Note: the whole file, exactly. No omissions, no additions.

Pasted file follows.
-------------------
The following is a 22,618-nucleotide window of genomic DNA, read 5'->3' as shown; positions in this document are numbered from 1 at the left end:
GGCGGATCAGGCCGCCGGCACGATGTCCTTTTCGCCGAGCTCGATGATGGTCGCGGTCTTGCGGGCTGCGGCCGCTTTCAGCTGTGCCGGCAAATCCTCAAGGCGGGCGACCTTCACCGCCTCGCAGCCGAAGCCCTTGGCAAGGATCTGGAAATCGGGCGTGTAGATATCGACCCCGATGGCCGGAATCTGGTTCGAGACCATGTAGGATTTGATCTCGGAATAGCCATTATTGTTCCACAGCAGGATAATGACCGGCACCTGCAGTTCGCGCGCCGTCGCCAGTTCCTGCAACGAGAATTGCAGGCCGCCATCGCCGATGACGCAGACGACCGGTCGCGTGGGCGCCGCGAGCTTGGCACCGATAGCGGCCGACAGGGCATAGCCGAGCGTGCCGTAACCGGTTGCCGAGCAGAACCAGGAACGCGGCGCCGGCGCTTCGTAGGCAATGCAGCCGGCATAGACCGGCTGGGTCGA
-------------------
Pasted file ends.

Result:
The following is a 22,618-nucleotide window of genomic DNA, read 5'->3' as shown; positions in this document are numbered from 1 at the left end:
GGCGGATCAGGCCGCCGGCACGATGTCCTTTTCGCCGAGCTCGATGATGGTCGCGGTCTTGCGGGCTGCGGCCGCTTTCAGCTGTGCCGGCAAATCCTCAAGGCGGGCGACCTTCACCGCCTCGCAGCCGAAGCCCTTGGCAAGGATCTGGAAATCGGGCGTGTAGATATCGACCCCGATGGCCGGAATCTGGTTCGAGACCATGTAGGATTTGATCTCGGAATAGCCATTATTGTTCCACAGCAGGATAATGACCGGCACCTGCAGTTCGCGCGCCGTCGCCAGTTCCTGCAACGAGAATTGCAGGCCGCCATCGCCGATGACGCAGACGACCGGTCGCGTGGGCGCCGCGAGCTTGGCACCGATAGCGGCCGACAGGGCATAGCCGAGCGTGCCGTAACCGGTTGCCGAGCAGAACCAGGAACGCGGCGCCGGCGCTTCGTAGGCAATGCAGCCGGCATAGACCGGCTGGGTCGA